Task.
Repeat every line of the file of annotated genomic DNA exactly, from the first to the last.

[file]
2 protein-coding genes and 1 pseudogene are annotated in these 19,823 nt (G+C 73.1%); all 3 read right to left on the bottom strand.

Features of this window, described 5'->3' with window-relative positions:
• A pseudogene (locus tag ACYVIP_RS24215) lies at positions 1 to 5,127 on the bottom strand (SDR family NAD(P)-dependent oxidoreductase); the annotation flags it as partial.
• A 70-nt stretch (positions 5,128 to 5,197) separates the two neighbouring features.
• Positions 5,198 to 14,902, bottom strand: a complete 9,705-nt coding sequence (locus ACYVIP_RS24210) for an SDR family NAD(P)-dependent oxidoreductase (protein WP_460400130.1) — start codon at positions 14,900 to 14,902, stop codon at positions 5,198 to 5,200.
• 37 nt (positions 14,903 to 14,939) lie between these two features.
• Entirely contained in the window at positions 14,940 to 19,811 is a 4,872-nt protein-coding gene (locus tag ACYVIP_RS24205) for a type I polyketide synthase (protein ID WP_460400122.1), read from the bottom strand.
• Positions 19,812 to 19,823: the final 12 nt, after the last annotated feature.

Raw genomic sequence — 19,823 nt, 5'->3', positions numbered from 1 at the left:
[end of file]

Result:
2 protein-coding genes and 1 pseudogene are annotated in these 19,823 nt (G+C 73.1%); all 3 read right to left on the bottom strand.

Features of this window, described 5'->3' with window-relative positions:
• A pseudogene (locus tag ACYVIP_RS24215) lies at positions 1 to 5,127 on the bottom strand (SDR family NAD(P)-dependent oxidoreductase); the annotation flags it as partial.
• A 70-nt stretch (positions 5,128 to 5,197) separates the two neighbouring features.
• Positions 5,198 to 14,902, bottom strand: a complete 9,705-nt coding sequence (locus ACYVIP_RS24210) for an SDR family NAD(P)-dependent oxidoreductase (protein WP_460400130.1) — start codon at positions 14,900 to 14,902, stop codon at positions 5,198 to 5,200.
• 37 nt (positions 14,903 to 14,939) lie between these two features.
• Entirely contained in the window at positions 14,940 to 19,811 is a 4,872-nt protein-coding gene (locus tag ACYVIP_RS24205) for a type I polyketide synthase (protein ID WP_460400122.1), read from the bottom strand.
• Positions 19,812 to 19,823: the final 12 nt, after the last annotated feature.

Raw genomic sequence — 19,823 nt, 5'->3', positions numbered from 1 at the left: